These include emphasis on development of relevant content in curriculum in schools, colleges and training establishments, developing capacity among intermediaries involved in providing financial services, leveraging the positive effect of community-led model for financial literacy through appropriate communication strategy, and, enhancing collaboration among various stakeholders.
What is NSFE?
NSFE for the period 2020-2025, the second one after the 2013-18 NSFE, has been prepared by the National Centre for Financial Education (NCFE) in consultation with all the Financial Sector Regulators (RBI, SEBI, IRDAI and PFRDA), DFS and other Ministries of Govt. of India and other stakeholders (DFIs, SROs, IBA, NPCI) under the aegis of the Technical Group on Financial Inclusion and Financial Literacy under the Chairmanship of Deputy Governor, RBI.
Objective of NSFE –
- The NSFE: 2020-2025 intends to support the vision of the Government of India and the Financial Sector Regulators by empowering various sections of the population to develop adequate knowledge, skills, attitudes and behaviour which are needed to manage their money better and to plan for the future. The strategy recommends adoption of a multi-stakeholder approach to achieve financial well-being of Indians.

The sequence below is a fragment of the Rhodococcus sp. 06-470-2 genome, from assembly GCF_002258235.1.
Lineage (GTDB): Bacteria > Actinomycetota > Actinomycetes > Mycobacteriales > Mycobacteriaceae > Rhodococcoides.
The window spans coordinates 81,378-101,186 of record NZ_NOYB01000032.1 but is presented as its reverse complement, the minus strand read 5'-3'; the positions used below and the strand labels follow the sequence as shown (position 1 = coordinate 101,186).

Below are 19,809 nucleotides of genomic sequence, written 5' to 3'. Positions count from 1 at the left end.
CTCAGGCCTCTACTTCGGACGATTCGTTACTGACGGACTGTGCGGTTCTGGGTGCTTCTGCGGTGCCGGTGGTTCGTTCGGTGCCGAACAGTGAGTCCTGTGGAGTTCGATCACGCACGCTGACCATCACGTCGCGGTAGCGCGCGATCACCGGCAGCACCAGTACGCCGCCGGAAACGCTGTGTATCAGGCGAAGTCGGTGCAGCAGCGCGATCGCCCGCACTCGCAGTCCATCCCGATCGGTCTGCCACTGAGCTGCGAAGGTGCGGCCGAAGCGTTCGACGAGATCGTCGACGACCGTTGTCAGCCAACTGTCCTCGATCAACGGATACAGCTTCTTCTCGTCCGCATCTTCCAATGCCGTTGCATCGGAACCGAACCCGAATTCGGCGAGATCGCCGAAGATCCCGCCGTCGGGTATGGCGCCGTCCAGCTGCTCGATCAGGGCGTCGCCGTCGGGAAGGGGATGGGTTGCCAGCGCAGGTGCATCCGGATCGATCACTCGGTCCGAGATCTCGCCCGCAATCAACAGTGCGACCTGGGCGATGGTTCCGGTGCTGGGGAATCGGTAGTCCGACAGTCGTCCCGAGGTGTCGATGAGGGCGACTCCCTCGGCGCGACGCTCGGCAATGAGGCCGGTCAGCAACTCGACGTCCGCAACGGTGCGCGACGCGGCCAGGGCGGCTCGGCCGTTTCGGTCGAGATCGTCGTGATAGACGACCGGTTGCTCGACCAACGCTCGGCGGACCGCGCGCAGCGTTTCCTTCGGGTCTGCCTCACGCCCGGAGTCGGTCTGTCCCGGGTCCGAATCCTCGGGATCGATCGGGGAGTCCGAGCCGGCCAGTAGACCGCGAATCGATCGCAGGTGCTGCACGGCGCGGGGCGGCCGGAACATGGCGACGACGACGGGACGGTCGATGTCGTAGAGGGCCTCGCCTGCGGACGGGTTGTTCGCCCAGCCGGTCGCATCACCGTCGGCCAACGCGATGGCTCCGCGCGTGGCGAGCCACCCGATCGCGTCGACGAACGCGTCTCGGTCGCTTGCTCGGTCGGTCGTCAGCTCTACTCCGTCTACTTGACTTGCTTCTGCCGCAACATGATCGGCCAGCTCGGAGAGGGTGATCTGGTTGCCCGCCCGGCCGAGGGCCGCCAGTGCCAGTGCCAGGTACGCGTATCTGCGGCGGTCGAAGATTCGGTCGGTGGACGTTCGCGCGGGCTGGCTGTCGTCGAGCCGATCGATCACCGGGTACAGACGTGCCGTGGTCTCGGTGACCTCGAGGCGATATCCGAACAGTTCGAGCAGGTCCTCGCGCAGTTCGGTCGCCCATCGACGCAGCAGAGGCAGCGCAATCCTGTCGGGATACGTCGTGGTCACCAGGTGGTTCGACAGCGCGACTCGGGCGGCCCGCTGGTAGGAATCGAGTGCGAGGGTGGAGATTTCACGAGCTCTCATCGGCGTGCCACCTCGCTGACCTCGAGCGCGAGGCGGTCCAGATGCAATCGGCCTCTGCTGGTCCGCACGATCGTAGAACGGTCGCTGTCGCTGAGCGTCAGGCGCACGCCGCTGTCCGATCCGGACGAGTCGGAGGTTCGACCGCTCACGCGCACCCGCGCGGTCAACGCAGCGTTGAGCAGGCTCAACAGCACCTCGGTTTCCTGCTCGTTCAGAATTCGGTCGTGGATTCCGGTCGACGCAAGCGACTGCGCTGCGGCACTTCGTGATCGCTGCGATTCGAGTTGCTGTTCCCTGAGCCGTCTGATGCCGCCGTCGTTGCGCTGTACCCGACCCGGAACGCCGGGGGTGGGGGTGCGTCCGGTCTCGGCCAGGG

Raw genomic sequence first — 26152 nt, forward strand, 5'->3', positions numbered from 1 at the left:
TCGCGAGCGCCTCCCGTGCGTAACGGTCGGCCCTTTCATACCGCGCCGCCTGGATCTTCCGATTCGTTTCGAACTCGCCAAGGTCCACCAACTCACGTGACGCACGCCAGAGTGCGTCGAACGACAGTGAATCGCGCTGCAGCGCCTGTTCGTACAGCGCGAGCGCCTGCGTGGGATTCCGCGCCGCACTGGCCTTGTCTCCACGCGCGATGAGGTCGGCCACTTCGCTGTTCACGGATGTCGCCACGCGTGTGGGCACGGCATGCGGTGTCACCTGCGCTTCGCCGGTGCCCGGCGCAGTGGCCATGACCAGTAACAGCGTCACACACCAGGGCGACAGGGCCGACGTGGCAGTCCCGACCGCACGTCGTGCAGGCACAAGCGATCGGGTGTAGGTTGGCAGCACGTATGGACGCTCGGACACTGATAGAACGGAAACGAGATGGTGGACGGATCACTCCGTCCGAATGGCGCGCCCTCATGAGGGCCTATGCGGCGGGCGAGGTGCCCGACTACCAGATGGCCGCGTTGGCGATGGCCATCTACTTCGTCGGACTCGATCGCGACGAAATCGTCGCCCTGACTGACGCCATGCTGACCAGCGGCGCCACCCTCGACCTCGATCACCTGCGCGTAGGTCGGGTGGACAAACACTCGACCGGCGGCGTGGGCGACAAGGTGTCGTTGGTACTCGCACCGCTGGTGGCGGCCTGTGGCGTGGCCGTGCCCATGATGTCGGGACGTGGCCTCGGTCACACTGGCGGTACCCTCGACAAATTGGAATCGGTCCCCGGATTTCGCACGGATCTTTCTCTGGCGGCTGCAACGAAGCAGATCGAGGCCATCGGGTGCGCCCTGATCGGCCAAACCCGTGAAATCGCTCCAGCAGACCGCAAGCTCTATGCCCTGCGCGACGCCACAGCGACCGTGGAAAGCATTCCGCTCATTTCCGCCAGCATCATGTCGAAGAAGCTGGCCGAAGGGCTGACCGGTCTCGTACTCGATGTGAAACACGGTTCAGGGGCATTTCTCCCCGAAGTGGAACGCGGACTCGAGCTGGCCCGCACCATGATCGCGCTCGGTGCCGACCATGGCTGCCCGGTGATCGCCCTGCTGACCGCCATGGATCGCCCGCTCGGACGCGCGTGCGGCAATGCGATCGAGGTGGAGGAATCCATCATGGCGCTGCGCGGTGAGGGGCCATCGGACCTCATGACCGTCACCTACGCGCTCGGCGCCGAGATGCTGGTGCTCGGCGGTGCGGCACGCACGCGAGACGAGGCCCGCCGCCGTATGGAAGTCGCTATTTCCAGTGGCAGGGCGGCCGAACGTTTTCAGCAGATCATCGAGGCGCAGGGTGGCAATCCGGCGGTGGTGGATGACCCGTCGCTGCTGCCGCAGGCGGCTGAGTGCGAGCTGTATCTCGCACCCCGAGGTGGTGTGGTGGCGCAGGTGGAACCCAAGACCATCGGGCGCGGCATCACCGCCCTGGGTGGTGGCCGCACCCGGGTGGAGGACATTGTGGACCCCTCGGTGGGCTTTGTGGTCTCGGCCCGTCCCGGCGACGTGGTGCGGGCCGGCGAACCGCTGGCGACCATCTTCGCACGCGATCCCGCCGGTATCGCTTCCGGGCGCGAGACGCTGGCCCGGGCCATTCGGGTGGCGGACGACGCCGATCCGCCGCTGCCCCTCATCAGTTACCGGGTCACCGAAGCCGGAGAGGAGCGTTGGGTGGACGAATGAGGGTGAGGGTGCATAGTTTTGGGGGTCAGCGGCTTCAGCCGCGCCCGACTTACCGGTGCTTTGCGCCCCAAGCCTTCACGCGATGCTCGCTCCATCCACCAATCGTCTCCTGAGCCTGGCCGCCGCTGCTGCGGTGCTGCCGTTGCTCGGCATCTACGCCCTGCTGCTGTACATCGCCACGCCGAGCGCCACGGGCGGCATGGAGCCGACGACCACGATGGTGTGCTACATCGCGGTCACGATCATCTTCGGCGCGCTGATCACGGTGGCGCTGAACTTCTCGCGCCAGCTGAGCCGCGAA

- To achieve the vision of creating a financially aware and empowered India, certain strategic objectives have been laid down including inculcating financial literacy concepts among various sections of the population through financial education to make it an important life skill, encouraging active savings behaviour and developing credit discipline.
- Improving usage of digital financial services in a safe and secure manner, and bringing awareness about rights, duties and avenues for grievance redressal are also objectives.
Scientists from the Institute of Nano Science & Technology (INST), Mohali have developed an oral nanomedicine for combating visceral leishmaniasis (Kala Azar).
What is ‘Kala Azar’?
- It is a neglected tropical disease affecting almost 100 countries including India. Neglected tropical diseases are a diverse group of communicable diseases that prevail in tropical and subtropical conditions in 149 countries.
- It is caused by a parasite called Leishmania, which is transmitted through the bite of sand flies.
- There are three types of leishmaniasis –
- Visceral leishmaniasis, which affects multiple organs and is the most serious form of the disease.
- Cutaneous leishmaniasis, which causes skin sores and is the most common form.
- Mucocutaneous leishmaniasis, which causes skin and mucosal lesions.
- Visceral leishmaniasis, which is commonly known as Kala-azar in India, is fatal in over 95% of the cases, if left untreated.